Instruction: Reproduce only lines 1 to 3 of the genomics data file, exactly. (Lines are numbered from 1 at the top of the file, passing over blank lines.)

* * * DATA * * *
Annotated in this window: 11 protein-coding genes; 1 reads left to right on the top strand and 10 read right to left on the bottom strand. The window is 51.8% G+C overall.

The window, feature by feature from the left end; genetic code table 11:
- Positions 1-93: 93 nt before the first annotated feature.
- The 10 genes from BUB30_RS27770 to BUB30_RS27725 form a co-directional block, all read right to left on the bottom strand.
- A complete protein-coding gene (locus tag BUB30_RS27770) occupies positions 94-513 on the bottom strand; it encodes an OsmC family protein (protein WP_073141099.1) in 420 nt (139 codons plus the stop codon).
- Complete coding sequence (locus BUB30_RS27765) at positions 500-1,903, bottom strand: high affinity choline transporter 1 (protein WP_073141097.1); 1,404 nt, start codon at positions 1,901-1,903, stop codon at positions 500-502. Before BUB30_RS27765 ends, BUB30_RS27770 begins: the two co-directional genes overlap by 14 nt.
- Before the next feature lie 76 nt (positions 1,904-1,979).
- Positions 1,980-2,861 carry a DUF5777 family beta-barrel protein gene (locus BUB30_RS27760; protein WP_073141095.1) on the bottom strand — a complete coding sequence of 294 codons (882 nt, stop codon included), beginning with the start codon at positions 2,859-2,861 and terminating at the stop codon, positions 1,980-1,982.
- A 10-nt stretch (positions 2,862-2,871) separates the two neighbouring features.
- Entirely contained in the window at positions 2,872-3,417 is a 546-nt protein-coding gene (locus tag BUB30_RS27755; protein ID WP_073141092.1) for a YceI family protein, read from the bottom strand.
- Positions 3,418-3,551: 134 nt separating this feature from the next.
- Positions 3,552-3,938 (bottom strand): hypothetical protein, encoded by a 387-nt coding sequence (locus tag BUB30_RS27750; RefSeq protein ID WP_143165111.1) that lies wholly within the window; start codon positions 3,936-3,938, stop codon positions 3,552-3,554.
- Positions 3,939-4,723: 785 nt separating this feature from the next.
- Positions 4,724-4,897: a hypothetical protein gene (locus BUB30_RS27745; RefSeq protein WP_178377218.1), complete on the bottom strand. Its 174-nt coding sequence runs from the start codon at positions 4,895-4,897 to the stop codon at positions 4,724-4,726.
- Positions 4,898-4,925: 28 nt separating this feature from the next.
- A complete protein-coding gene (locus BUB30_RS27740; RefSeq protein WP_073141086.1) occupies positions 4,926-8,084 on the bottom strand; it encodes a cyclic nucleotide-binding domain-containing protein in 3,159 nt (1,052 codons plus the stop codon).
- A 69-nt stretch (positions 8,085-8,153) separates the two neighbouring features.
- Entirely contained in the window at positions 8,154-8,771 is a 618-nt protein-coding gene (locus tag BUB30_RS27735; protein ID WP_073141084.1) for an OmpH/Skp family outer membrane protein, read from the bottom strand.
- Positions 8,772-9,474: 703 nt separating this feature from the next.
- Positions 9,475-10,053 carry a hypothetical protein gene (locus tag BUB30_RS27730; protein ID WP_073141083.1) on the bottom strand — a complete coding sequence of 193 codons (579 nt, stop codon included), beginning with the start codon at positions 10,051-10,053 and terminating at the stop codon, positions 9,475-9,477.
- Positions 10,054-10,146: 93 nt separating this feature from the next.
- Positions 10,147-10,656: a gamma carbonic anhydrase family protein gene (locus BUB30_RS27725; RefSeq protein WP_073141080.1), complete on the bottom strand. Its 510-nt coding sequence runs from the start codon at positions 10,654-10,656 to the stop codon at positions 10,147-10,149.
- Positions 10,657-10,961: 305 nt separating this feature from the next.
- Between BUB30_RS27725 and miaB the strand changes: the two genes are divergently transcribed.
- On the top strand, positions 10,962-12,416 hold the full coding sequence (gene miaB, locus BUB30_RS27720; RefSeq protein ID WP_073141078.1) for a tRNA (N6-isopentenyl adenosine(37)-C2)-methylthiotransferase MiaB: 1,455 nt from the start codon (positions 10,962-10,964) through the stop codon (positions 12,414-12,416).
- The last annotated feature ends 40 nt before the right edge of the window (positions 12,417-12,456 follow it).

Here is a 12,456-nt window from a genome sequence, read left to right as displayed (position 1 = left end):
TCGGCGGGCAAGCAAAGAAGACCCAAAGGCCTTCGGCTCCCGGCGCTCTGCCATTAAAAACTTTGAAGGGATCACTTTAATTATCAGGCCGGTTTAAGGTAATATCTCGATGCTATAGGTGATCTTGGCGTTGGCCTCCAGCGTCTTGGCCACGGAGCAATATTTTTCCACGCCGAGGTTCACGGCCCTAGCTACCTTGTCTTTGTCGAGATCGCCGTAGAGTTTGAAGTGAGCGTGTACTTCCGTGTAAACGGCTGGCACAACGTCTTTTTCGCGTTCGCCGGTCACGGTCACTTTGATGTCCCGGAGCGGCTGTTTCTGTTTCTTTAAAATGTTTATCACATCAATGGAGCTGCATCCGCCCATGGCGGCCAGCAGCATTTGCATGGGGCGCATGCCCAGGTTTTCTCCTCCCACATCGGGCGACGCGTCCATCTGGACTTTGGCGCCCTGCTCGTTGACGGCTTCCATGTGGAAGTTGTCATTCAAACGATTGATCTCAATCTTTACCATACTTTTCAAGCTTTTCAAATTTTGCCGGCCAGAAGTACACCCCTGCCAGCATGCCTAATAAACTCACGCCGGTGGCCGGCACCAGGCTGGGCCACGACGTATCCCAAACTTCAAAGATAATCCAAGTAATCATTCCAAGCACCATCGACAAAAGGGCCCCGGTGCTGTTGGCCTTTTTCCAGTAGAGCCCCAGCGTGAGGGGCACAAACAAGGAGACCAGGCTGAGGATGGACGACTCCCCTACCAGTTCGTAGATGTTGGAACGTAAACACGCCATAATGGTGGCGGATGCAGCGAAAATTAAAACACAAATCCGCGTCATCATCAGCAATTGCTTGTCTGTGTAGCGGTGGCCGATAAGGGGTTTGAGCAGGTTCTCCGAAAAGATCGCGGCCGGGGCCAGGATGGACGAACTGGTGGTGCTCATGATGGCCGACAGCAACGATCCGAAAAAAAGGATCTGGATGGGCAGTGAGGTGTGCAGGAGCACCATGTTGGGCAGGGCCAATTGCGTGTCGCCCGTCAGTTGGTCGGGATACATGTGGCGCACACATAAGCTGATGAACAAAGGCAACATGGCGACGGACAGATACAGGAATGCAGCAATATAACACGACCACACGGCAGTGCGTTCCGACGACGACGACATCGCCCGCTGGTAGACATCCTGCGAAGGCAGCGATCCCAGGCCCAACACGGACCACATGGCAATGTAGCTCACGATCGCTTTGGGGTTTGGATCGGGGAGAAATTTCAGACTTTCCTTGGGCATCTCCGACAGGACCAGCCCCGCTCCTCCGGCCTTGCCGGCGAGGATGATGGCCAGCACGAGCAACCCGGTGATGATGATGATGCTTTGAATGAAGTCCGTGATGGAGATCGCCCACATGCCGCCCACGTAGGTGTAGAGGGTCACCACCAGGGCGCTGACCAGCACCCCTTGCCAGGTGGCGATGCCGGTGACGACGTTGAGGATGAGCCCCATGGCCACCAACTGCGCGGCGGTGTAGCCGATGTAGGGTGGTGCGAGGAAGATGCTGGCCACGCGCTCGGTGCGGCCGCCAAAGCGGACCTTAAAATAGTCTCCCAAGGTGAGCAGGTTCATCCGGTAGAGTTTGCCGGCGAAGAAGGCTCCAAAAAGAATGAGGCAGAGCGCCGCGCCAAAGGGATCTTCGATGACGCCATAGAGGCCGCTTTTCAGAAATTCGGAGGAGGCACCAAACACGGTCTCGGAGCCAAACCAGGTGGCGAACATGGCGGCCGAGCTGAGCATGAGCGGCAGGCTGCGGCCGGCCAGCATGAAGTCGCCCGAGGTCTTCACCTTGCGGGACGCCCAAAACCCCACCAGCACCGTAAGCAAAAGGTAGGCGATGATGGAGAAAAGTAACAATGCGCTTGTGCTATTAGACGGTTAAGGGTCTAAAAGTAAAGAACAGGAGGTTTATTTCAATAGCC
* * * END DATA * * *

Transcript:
Annotated in this window: 11 protein-coding genes; 1 reads left to right on the top strand and 10 read right to left on the bottom strand. The window is 51.8% G+C overall.

The window, feature by feature from the left end; genetic code table 11:
- Positions 1-93: 93 nt before the first annotated feature.